Land gift draws discussion at Bennington deliberative

  • Resident Ronnie Clough brings the wording of his proposed amendment to Moderator John J. Cronin III during Bennington’s deliberative session on Tuesday. Cronin ruled that the amendment was not needed.  Staff photo by Nicholas Handy

  • Select board chair James Cleary discusses a warrant article during Bennington’s deliberative session on Tuesday.  Staff photo by Nicholas Handy—

Monadnock Ledger-Transcript
Published: 2/6/2019 9:26:43 PM

A gift of land to the town constituted most of the discussion at Bennington’s deliberative session on Tuesday. 

Warrant article three asks voters to approve the donation of a 1.9-acre parcel of land located across the street from the Dodge Memorial Library from Cold Springs Land Trust. 

Should the article be passed, the land has been tabbed for the development of parking to benefit the library, the Congregational Church, and other public functions.

The article stipulates that a gazebo will be erected on the land at no cost to the town, that no additional structures can be built on the property, and that the location shall be preserved for a Christmas tree.

Resident Ronnie Clough spoke against the potential gift, citing the potential for costs associated with developing and maintaining a parking lot.

“I want a guarantee that we aren’t going to end up with a parking lot that’s paved… my tax bill is killing me,” Clough said. “… I just want to make sure I’m not buying a $100,000 parking lot.”

Clough proposed an amendment to the proposed article but Moderator John J. Cronin III said it would be unnecessary as the town could not spend money to develop the land into a parking lot without another town vote.

Resident Richard Reed questioned if a parking lot was the best use of the land, saying “do we really need a parking lot in downtown Bennington? It seems at times it would be nice, but much of the time it would probably be empty.”

A few people also spoke in favor of the article, saying that parking has long been an issue for the library and various town functions.

“I think it would be very easy for the person who owns that property to turn it into a number of other things that could be potentially detrimental to the town,” resident Joe McGregor said. “… The options are to use it as a public, town-owned  property that will benefit us from the standpoint of a gazebo, a park area, and a parking area, as opposed to potential housing or who knows what.”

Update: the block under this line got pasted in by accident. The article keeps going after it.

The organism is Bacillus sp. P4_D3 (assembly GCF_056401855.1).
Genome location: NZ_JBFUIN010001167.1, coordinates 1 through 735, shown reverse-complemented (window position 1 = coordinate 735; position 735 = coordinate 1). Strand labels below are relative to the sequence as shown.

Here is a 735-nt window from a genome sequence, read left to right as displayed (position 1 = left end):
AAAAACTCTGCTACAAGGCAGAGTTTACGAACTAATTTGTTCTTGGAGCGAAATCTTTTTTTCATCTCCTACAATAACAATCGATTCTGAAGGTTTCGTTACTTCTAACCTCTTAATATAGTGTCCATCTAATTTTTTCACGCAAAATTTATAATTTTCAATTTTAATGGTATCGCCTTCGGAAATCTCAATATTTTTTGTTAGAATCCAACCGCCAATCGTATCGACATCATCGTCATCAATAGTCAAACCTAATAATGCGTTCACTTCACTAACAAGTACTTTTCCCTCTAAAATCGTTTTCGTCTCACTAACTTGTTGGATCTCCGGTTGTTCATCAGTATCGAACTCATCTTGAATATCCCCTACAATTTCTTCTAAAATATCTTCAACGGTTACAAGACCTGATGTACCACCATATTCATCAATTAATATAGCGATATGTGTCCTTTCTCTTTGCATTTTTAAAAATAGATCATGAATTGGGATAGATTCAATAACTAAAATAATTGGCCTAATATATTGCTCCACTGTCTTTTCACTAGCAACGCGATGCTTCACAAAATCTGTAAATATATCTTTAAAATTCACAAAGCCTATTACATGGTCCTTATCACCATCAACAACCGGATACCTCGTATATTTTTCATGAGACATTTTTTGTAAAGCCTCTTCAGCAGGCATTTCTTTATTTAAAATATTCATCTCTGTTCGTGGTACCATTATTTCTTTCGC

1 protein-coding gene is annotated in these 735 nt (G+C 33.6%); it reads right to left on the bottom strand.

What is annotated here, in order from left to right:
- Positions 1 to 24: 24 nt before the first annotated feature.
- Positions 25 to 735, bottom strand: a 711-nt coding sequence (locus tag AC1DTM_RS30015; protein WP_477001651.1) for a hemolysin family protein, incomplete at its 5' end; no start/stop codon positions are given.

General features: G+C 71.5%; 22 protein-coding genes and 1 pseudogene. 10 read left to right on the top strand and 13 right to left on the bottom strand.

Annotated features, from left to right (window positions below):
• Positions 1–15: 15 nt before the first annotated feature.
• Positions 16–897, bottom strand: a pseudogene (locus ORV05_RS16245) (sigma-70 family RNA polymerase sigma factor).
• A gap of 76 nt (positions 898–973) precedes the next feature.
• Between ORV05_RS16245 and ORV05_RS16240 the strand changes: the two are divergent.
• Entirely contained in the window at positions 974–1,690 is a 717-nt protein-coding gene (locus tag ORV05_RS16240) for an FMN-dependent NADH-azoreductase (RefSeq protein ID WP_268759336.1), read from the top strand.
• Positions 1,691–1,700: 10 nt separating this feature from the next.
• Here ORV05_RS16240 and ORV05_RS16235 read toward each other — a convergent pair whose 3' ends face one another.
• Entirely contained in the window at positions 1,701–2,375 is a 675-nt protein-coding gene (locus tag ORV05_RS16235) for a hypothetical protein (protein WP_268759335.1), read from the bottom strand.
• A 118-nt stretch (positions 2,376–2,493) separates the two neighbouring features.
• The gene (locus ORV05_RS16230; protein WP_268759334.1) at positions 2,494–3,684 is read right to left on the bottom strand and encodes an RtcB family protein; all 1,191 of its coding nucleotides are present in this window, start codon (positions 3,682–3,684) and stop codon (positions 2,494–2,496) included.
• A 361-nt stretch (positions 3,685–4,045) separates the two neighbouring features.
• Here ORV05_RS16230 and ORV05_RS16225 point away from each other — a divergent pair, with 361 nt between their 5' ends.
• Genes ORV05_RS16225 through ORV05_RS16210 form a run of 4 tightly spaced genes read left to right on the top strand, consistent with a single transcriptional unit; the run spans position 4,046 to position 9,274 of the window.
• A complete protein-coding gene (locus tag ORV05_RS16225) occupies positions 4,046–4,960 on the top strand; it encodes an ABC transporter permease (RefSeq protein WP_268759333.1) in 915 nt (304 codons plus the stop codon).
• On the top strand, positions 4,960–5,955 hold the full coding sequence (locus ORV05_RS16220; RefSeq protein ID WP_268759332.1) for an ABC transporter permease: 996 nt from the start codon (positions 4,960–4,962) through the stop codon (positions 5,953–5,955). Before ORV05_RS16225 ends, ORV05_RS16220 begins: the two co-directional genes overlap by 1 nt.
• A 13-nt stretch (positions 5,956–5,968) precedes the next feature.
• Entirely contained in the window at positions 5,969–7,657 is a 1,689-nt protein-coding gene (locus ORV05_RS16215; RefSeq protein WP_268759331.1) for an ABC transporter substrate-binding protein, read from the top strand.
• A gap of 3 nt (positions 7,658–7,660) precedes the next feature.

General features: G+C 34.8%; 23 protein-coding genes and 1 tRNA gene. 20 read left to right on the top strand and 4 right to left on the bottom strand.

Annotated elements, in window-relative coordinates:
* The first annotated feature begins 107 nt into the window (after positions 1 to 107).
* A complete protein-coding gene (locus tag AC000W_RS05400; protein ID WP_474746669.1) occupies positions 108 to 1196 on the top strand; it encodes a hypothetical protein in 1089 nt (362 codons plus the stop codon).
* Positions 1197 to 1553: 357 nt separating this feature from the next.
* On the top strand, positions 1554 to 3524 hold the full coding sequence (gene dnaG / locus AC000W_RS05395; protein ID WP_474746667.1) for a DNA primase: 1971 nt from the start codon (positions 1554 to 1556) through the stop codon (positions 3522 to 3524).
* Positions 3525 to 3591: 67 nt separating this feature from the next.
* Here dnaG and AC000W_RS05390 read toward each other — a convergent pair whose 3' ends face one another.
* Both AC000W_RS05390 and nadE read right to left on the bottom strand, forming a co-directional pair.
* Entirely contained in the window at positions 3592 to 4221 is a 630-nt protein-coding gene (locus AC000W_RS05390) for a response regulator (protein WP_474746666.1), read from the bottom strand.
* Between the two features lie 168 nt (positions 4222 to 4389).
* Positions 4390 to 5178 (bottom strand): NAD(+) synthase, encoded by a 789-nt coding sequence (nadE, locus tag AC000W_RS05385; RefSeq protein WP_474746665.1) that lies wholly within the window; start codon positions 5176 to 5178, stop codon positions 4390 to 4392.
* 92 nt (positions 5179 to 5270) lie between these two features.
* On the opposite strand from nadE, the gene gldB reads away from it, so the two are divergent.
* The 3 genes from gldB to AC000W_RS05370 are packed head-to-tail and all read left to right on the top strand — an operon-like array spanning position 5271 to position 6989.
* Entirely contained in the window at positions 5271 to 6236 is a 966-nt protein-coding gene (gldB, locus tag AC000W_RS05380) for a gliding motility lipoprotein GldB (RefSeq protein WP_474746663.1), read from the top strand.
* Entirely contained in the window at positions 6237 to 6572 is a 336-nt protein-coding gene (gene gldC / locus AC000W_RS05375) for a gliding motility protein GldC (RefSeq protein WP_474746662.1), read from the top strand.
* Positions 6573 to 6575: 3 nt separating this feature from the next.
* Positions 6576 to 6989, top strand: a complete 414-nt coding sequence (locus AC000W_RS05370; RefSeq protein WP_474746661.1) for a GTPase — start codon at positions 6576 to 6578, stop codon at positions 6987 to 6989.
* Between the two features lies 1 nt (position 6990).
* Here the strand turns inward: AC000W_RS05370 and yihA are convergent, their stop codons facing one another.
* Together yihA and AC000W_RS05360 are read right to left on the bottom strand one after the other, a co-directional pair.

There was also a question as to why the town decided to propose two articles to fund road work: one requests $15,000 for the road rehabilitation capital reserve fund and the other requests $45,000 for deferred road maintenance. 

Town Administrator Kristie LaPlante said both articles achieve the same thing in terms of allowing the town to complete needed roadwork, but having the second article allows the town to target additional roadwork that is needed most in town. 

At $1,745,773, the proposed operating budget is only $16,538, or .95 percent, higher than last year’s approved budget. 

If the proposed budget is not passed, a $1,743,505 budget will be implemented. 

One article asks voters to repurpose a capital reserve fund. A two-thirds vote will be required to change the rescue chassis capital reserve fund to the rescue vehicle capital reserve fund. 

If passed, a warrant article will allow the town to develop a sewer department management plan with the aid of a $30,000 loan from the NH DES Clean Water State Revolving Fund.

All of the loan’s principal will be forgiven, meaning there will be no tax impact to the town. 

A “housekeeping” article asks voters to adopt an ordinance waiving the permit fee to register a motor vehicle owned by a person who was “captured and incarcerated for 30 days or more while serving in a qualifying war or armed conflict” and was honorably discharged. 

Many of the articles ask voters to replenish town funds:

■$25,000 for the fire truck capital reserve fund

■$10,000 for the police cruiser capital reserve fund

■$1,000 for the sidewalk capital reserve fund

■$25,000 for the water department maintenance and repairs capital reserve fund

■$1,000 for the mower capital reserve fund

■$5,000 for the Dodge Memorial Library capital reserve fund

■$2,000 for the fire department breathing apparatus capital reserve fund

■$5,700 for the fire department protective gear capital reserve fund

■$30,000 for the town buildings expendable trust fund

■$37,000 for the highway heavy equipment capital reserve fund

■$10,000 for the bridge maintenance expendable trust fund

There are also a number of articles requesting the town to support area organizations that provide services to the town:

■$1,000 for End 68 Hours of Hunger

■$6,000 for The Grapevine Family and Community Resource Center

■$700 for the American Red Cross

■$500 for Contoocook Valley Transportation Company (CVTC)

■$500 for Court Appointed Special Advocates (CASA)

■$300 for Contoocook Housing Trust

■$1,000 for Child Advocacy Center of Hillsborough County.

Monadnock Ledger-Transcript

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